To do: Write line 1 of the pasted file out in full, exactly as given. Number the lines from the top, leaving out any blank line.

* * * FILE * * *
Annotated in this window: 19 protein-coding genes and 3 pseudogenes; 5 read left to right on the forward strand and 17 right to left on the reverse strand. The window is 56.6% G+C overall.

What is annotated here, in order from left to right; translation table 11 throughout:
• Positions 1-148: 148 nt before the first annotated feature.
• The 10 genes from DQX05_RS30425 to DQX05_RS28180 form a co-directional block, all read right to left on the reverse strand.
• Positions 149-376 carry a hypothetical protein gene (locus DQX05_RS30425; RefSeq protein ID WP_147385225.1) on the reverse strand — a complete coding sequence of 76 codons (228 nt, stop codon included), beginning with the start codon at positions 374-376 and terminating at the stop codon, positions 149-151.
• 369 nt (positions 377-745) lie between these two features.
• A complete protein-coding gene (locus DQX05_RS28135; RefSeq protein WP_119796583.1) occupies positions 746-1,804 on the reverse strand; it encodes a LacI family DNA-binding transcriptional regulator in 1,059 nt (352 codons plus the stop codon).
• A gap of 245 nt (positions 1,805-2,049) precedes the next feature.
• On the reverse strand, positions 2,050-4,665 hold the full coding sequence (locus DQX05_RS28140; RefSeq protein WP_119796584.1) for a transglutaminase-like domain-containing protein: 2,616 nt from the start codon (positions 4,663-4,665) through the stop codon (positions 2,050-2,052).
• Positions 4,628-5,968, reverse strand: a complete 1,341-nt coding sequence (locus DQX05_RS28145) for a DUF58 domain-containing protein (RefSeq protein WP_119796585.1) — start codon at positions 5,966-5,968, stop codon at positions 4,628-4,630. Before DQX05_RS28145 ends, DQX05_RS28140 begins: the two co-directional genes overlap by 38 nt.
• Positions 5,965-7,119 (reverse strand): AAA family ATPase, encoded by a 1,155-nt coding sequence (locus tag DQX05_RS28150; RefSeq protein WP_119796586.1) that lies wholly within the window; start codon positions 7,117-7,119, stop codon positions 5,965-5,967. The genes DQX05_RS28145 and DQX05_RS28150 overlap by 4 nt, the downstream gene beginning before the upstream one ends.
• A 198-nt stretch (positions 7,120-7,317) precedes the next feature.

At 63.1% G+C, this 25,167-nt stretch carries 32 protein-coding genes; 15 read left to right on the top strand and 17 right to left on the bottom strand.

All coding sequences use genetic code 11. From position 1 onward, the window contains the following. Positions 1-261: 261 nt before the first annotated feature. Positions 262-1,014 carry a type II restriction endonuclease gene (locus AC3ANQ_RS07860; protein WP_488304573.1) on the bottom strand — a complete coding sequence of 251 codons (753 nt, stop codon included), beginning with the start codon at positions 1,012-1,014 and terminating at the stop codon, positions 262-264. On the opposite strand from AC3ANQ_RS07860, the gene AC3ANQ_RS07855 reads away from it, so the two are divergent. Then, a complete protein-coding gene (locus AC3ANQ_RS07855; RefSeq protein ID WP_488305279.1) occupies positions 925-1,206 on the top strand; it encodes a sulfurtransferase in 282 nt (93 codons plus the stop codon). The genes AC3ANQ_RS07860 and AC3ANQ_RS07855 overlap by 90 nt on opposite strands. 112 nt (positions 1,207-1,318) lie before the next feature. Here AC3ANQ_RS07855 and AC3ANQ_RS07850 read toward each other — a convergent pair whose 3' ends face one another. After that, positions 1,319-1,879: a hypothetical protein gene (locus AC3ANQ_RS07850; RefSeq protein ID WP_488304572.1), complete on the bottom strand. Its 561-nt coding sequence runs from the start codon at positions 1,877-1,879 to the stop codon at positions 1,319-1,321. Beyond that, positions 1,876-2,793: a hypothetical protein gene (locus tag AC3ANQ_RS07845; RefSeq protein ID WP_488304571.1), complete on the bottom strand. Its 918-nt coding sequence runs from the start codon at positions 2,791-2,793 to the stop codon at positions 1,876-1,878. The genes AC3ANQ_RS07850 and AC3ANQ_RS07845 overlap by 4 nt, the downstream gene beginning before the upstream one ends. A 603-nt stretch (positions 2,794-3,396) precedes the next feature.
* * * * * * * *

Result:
Annotated in this window: 19 protein-coding genes and 3 pseudogenes; 5 read left to right on the forward strand and 17 right to left on the reverse strand. The window is 56.6% G+C overall.